Personal financial transactions

The Bank's staff policy on personal financial transactions.


There are certain personal financial transactions we may not carry out, and certain investment and borrowing transactions we must obtain advance approval for.

This policy is part of Our Code, which we are all required to attest to annually.

Why do we need this policy?

The principles of integrity and impartiality are crucial in maintaining public confidence in the Bank. Our personal financial transactions should never influence, or be influenced by, our work at the Bank.

We regulate a number of listed companies and because of the unique role of the central bank, many of us are involved in making or advising on policy decisions that could influence the value of certain assets – for example, securities issued by financial institutions, or foreign exchange.

It is essential that proper arrangements are in place to allow both the Bank and you to show that individual investment and borrowing decisions have not been influenced by market sensitive information made available to you confidentially in the course of your work, and to show that work decisions could not be, or were not, influenced by personal factors. Civil and criminal sanctions apply to market abuse and insider dealing,footnote [1] and we all sign a Declaration of Secrecyfootnote [2] when joining the Bank.

This policy and the rules it contain, sets out how these risks are managed for the Bank and for us all.

Who does this policy apply to?

This policy applies to all of us working at the Bank. This includes consultants, contractors and agency staff.

What you must know or do

This policy covers the requirements for financial transactions you would like to carry out. There are some transactions – set out in Section 2 – that are not permitted. There are other transactions that require advance approval – these are set out in Section 3.

Please see the Financial relationships policy for declarations you may need to make about your continuing relationships with financial firms.

1: General principles

1.1. You must not under any circumstances seek to make a profit or avoid a loss by making use of information acquired in the course of your duties at the Bank. You should exercise caution in the management of your finances.

1.2. Dealing in securities on the basis of inside – ie unpublished, price sensitive – information is a criminal offence. All employees are expected to be familiar with the contents of the guidance on market abusefootnote [3] and the related prohibitions on insider dealing.

1.3. You are reminded that even though you may wish to carry out a transaction very quickly, you must not do so before you have received the necessary approval.

1.4. You can use the interactive personal financial transactions checker to help you work out whether you need to seek advance approval for the saving, investment, divestment or borrowing that you want to carry out.

2: Transactions that are not permitted

2.1. You must not carry out transactions that might embarrass the Bank or harm its reputation.

2.2. You must not carry out transactions whose main purpose is speculative (eg to make a profit or avoid a loss in the short term) including transactions in cryptocurrencies.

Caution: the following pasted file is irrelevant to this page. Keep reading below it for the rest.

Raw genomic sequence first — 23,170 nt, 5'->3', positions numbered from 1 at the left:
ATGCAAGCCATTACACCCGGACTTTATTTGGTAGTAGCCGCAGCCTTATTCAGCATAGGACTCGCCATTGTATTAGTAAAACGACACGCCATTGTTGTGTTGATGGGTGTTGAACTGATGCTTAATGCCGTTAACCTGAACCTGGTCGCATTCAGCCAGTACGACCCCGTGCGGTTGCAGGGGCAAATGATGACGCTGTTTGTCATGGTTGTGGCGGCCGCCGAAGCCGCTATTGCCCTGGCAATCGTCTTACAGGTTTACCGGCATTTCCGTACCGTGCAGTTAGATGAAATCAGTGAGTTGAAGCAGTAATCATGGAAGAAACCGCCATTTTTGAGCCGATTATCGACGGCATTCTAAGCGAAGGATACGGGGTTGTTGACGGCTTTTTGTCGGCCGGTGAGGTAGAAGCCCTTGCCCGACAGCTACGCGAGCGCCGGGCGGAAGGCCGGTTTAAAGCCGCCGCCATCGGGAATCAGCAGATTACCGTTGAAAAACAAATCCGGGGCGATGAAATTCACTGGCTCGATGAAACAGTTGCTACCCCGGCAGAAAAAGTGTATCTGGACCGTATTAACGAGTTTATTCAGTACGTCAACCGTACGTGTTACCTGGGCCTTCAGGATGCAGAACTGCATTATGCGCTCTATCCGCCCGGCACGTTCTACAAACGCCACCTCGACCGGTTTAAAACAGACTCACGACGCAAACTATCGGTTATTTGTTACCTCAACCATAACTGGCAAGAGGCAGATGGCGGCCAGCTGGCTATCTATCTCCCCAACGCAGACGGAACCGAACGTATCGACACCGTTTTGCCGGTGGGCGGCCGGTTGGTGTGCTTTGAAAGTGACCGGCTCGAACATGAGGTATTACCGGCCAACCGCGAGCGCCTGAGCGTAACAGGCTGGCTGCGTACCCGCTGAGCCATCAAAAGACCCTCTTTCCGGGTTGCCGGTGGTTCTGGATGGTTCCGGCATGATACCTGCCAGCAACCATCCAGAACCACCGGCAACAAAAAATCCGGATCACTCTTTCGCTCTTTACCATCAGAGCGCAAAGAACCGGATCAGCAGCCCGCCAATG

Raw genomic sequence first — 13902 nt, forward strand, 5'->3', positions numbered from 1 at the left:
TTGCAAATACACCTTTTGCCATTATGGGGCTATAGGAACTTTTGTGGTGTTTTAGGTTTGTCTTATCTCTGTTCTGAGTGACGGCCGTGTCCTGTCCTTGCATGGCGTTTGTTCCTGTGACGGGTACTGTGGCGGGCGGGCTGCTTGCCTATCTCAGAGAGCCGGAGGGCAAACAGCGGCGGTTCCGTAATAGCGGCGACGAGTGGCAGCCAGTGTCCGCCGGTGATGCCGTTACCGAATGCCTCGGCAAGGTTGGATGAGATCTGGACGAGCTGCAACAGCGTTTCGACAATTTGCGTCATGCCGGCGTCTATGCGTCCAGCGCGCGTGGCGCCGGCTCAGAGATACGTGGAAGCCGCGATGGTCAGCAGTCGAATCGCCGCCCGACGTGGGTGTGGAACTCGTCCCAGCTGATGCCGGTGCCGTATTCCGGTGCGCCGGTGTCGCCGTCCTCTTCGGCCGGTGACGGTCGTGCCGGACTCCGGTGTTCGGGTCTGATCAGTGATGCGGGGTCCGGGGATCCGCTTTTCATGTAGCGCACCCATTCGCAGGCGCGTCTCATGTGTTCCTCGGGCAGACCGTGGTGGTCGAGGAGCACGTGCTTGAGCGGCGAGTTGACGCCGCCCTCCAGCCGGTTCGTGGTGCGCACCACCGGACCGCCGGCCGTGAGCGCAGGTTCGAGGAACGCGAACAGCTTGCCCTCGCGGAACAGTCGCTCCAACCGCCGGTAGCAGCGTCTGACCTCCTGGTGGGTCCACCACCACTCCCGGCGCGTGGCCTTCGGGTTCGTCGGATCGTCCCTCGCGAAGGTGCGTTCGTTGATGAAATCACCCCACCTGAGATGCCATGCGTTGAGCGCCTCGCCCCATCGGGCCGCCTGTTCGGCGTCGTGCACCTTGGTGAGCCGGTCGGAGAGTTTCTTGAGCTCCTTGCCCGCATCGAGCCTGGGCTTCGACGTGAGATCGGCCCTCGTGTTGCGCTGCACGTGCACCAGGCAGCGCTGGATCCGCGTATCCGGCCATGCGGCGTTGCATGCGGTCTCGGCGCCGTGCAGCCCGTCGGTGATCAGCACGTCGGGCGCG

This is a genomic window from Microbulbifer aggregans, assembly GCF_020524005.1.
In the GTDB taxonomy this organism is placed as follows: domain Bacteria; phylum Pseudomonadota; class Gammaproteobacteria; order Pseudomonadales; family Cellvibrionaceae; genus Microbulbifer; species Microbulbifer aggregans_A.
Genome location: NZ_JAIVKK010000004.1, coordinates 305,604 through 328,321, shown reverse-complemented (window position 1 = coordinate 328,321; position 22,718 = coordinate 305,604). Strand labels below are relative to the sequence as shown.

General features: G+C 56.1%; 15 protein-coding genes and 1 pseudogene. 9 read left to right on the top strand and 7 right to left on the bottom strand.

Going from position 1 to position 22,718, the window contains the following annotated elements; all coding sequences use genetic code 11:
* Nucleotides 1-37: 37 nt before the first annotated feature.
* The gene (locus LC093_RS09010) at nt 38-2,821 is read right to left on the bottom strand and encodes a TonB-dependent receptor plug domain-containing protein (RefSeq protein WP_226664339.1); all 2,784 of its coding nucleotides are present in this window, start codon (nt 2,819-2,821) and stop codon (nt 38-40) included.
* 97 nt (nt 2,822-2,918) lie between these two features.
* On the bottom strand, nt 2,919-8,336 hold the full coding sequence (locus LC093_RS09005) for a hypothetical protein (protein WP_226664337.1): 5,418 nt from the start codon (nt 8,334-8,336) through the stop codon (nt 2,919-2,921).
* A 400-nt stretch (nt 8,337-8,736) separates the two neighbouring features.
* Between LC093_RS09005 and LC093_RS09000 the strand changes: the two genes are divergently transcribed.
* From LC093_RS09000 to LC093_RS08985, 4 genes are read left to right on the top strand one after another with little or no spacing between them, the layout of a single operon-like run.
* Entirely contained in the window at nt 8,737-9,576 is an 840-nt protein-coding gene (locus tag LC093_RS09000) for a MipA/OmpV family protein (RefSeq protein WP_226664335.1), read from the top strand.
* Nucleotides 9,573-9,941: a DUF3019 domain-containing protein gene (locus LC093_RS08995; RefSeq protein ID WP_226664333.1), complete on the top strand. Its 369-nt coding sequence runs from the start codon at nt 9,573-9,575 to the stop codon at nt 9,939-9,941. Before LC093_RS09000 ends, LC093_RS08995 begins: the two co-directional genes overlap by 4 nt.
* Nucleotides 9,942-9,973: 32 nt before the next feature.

2.3. You must not bet on financial variables or indices. You are not permitted to take out a contract for differences,footnote [4] which includes ‘spread betting’, in relation to securities, UK indices/sectors or economic variables of direct interest to the Bank and its forecasting processes (eg commodity, currency markets) or the UK equity market as a whole.

2.4. You are not permitted to acquire financial instruments (such as debt, equity, or derivatives) in any entity regulated by the Bank, including PRA-regulated firms,footnote [5] or their financial holding companies.

2.5. If you joined the Bank with holdings in an entity regulated by the Bank you may retain them, but you must declare your holdings under the financial relationships section of the Our Code Compliance system (see the Financial relationships policy). You must not acquire more or actively manage them. If you exercise your rights in relation to your prior holding or sell these securities, you must obtain approval in advance via the transaction request form in the Our Code Compliance system.

2.6. You are not permitted to invest in collective investment schemes that are unduly weighted towards investments in the financial services industry (ordinarily this means portfolios should not be more than 35% invested in financial services securities).

2.7. In exceptional circumstances, additional restrictions on transactions may be imposed on relevant staff during periods of significant stress in financial markets. This would be agreed by the Governor and the Secretary and communicated to the individuals concerned.

3: Transactions that require advance approval

3.1. The transactions for which advance approval must be sought include:

I. Arranging a mortgage on a property, whether for your own use or for investment purposes.

‘Arranging’ in this context means entering into a new or revised agreement to borrow, or an agreement in principle, on stated terms and conditions. Approval must be sought once a mortgage offer is received and before it is accepted.